Pandemic’s Influence Factors in People’s Decision to MoveFebruary 2, 2021
Costar just published an article summarizing some migration trends that are being observed on a national level. I thought I’d share the article by Rohit Diwadkar that was published on January 29th, 2021.
Sun Belt States and Low-Density Idaho Topped Those Experiencing Inbound Migration
According to an annual national migration study by United Van Lines, the pandemic appeared to accelerate the migration of residents leaving some large crowded cities for suburbs and for Southern states, consistent with trends the moving firm had seen in prior years.
The survey offers a mostly anecdotal look at how moving patterns may be influenced by economic and demographic factors or, in the case of 2020, the global pandemic.
The chart below shows 2020 internal migration in different parts of the country using data from North American Van Lines and United Van Lines’ yearly report. Hover over the chart to understand inbound and outbound percentages for each state.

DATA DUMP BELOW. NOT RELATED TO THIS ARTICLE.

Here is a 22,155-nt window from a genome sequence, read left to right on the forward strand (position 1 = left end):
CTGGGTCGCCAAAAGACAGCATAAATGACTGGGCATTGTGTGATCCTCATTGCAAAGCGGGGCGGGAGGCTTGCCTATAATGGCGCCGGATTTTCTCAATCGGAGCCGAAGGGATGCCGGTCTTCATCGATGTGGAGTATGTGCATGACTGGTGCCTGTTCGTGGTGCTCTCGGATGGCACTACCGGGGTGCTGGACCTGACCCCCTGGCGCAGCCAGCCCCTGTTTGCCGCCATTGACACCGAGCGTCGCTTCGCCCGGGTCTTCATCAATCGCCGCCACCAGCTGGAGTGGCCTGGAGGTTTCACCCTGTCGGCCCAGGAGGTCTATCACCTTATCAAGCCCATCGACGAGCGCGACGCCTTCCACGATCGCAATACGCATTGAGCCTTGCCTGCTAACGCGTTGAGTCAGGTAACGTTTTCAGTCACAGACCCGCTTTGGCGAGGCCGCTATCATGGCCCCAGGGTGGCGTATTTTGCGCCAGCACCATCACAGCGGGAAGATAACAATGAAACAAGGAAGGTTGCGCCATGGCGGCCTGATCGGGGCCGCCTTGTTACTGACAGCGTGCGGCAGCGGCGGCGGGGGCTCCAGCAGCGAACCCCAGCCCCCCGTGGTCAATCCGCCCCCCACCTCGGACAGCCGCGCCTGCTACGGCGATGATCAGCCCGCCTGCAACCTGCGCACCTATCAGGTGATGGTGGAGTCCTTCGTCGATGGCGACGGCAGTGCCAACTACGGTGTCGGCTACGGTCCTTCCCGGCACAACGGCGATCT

United Van Lines also conducted a survey of those who moved last year which found that 40% did so for a new job or transfer, less than in previous years, while 27% said they moved to be closer to family, which is significantly higher than past years. According to the U.S. Census Bureau’s “Current Population Survey,” the moving rate for 2020 is 9.3%, 0.5% less than 2019.
Idaho topped the moving firm’s list of states with the highest percentage of inbound migration for the second consecutive year followed by several Sun Belt states. Topping the list of outbound locations was New Jersey, which has held that place in the report for the past three years.
Among the top inbound states were South Carolina at 64%, Oregon at 63%, South Dakota at 62% and Arizona at 62%, while New York at 67%, Illinois also at 67%, Connecticut at 63% and California at 59% were among the states experiencing the largest exoduses.
Throughout 2020, major metropolitan areas such as New York City; Newark, New Jersey; and Chicago saw elevated outbound moves, while lower-density areas such as Wilmington, North Carolina, and Boise, Idaho, saw high levels of inbound moves.